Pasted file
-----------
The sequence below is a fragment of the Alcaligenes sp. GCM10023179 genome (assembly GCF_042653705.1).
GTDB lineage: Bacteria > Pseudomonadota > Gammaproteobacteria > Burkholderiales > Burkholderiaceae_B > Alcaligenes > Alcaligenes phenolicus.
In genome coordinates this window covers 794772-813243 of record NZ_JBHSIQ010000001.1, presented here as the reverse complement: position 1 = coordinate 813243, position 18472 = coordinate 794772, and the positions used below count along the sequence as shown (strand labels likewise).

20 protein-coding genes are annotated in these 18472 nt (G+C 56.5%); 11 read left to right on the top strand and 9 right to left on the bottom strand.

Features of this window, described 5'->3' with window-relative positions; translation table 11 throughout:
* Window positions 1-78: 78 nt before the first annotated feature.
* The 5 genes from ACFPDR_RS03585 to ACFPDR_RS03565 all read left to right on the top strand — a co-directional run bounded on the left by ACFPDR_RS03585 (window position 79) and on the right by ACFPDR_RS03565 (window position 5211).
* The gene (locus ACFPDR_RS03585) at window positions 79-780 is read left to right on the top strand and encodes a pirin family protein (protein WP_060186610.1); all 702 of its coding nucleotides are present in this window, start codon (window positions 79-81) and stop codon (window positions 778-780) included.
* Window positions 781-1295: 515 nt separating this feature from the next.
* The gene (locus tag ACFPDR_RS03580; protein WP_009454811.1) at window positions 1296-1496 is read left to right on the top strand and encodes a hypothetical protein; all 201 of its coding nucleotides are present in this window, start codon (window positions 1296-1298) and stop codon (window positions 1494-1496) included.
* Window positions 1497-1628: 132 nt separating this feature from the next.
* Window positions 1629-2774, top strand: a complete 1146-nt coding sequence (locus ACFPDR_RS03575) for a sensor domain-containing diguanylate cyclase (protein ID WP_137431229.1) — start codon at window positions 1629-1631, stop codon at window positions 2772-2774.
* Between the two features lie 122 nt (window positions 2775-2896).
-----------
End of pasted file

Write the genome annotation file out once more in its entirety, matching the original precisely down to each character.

The sequence below is a fragment of the Alcaligenes sp. GCM10023179 genome (assembly GCF_042653705.1).
GTDB lineage: Bacteria > Pseudomonadota > Gammaproteobacteria > Burkholderiales > Burkholderiaceae_B > Alcaligenes > Alcaligenes phenolicus.
In genome coordinates this window covers 794772-813243 of record NZ_JBHSIQ010000001.1, presented here as the reverse complement: position 1 = coordinate 813243, position 18472 = coordinate 794772, and the positions used below count along the sequence as shown (strand labels likewise).

20 protein-coding genes are annotated in these 18472 nt (G+C 56.5%); 11 read left to right on the top strand and 9 right to left on the bottom strand.

Features of this window, described 5'->3' with window-relative positions; translation table 11 throughout:
* Window positions 1-78: 78 nt before the first annotated feature.
* The 5 genes from ACFPDR_RS03585 to ACFPDR_RS03565 all read left to right on the top strand — a co-directional run bounded on the left by ACFPDR_RS03585 (window position 79) and on the right by ACFPDR_RS03565 (window position 5211).
* The gene (locus ACFPDR_RS03585) at window positions 79-780 is read left to right on the top strand and encodes a pirin family protein (protein WP_060186610.1); all 702 of its coding nucleotides are present in this window, start codon (window positions 79-81) and stop codon (window positions 778-780) included.
* Window positions 781-1295: 515 nt separating this feature from the next.
* The gene (locus tag ACFPDR_RS03580; protein WP_009454811.1) at window positions 1296-1496 is read left to right on the top strand and encodes a hypothetical protein; all 201 of its coding nucleotides are present in this window, start codon (window positions 1296-1298) and stop codon (window positions 1494-1496) included.
* Window positions 1497-1628: 132 nt separating this feature from the next.
* Window positions 1629-2774, top strand: a complete 1146-nt coding sequence (locus ACFPDR_RS03575) for a sensor domain-containing diguanylate cyclase (protein ID WP_137431229.1) — start codon at window positions 1629-1631, stop codon at window positions 2772-2774.
* Between the two features lie 122 nt (window positions 2775-2896).